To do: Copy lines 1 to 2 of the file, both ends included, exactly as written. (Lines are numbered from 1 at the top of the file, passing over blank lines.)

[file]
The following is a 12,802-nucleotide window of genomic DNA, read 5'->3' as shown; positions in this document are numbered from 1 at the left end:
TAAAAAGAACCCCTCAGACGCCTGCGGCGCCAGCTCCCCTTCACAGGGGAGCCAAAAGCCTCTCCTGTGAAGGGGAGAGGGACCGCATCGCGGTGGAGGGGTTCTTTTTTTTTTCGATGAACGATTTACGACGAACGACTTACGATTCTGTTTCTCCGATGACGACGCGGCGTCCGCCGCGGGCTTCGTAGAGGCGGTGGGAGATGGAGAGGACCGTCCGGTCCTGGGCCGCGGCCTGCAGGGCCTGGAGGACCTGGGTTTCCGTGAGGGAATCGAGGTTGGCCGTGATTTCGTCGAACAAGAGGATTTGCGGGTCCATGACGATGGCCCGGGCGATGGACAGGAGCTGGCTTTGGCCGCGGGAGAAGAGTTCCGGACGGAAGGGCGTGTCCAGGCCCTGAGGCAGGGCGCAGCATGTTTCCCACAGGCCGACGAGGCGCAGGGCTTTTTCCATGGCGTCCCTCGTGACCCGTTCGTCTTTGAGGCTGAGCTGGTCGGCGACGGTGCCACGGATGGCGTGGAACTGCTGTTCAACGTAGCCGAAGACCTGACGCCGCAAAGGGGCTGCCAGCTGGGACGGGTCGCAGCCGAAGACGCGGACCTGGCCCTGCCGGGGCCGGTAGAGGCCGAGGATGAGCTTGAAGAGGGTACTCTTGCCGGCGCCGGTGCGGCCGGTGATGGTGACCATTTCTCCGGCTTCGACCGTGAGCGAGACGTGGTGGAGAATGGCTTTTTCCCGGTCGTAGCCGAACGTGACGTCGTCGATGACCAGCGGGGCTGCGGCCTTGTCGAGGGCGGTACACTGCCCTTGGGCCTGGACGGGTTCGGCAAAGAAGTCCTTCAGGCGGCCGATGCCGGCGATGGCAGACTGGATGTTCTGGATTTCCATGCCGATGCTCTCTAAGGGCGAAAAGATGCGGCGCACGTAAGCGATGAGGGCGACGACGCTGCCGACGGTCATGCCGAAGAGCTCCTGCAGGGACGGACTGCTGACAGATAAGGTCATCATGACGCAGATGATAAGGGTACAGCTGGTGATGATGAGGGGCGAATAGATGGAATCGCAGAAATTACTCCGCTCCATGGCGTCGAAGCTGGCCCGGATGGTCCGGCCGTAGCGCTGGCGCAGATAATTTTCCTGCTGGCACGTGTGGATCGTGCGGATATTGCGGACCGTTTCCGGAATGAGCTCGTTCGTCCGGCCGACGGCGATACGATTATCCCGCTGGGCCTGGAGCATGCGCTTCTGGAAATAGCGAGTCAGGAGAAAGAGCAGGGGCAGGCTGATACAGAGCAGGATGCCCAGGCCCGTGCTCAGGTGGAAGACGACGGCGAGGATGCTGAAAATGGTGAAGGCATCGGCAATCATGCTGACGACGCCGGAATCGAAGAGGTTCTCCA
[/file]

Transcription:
The following is a 12,802-nucleotide window of genomic DNA, read 5'->3' as shown; positions in this document are numbered from 1 at the left end:
TAAAAAGAACCCCTCAGACGCCTGCGGCGCCAGCTCCCCTTCACAGGGGAGCCAAAAGCCTCTCCTGTGAAGGGGAGAGGGACCGCATCGCGGTGGAGGGGTTCTTTTTTTTTTCGATGAACGATTTACGACGAACGACTTACGATTCTGTTTCTCCGATGACGACGCGGCGTCCGCCGCGGGCTTCGTAGAGGCGGTGGGAGATGGAGAGGACCGTCCGGTCCTGGGCCGCGGCCTGCAGGGCCTGGAGGACCTGGGTTTCCGTGAGGGAATCGAGGTTGGCCGTGATTTCGTCGAACAAGAGGATTTGCGGGTCCATGACGATGGCCCGGGCGATGGACAGGAGCTGGCTTTGGCCGCGGGAGAAGAGTTCCGGACGGAAGGGCGTGTCCAGGCCCTGAGGCAGGGCGCAGCATGTTTCCCACAGGCCGACGAGGCGCAGGGCTTTTTCCATGGCGTCCCTCGTGACCCGTTCGTCTTTGAGGCTGAGCTGGTCGGCGACGGTGCCACGGATGGCGTGGAACTGCTGTTCAACGTAGCCGAAGACCTGACGCCGCAAAGGGGCTGCCAGCTGGGACGGGTCGCAGCCGAAGACGCGGACCTGGCCCTGCCGGGGCCGGTAGAGGCCGAGGATGAGCTTGAAGAGGGTACTCTTGCCGGCGCCGGTGCGGCCGGTGATGGTGACCATTTCTCCGGCTTCGACCGTGAGCGAGACGTGGTGGAGAATGGCTTTTTCCCGGTCGTAGCCGAACGTGACGTCGTCGATGACCAGCGGGGCTGCGGCCTTGTCGAGGGCGGTACACTGCCCTTGGGCCTGGACGGGTTCGGCAAAGAAGTCCTTCAGGCGGCCGATGCCGGCGATGGCAGACTGGATGTTCTGGATTTCCATGCCGATGCTCTCTAAGGGCGAAAAGATGCGGCGCACGTAAGCGATGAGGGCGACGACGCTGCCGACGGTCATGCCGAAGAGCTCCTGCAGGGACGGACTGCTGACAGATAAGGTCATCATGACGCAGATGATAAGGGTACAGCTGGTGATGATGAGGGGCGAATAGATGGAATCGCAGAAATTACTCCGCTCCATGGCGTCGAAGCTGGCCCGGATGGTCCGGCCGTAGCGCTGGCGCAGATAATTTTCCTGCTGGCACGTGTGGATCGTGCGGATATTGCGGACCGTTTCCGGAATGAGCTCGTTCGTCCGGCCGACGGCGATACGATTATCCCGCTGGGCCTGGAGCATGCGCTTCTGGAAATAGCGAGTCAGGAGAAAGAGCAGGGGCAGGCTGATACAGAGCAGGATGCCCAGGCCCGTGCTCAGGTGGAAGACGACGGCGAGGATGCTGAAAATGGTGAAGGCATCGGCAATCATGCTGACGACGCCGGAATCGAAGAGGTTCTCCA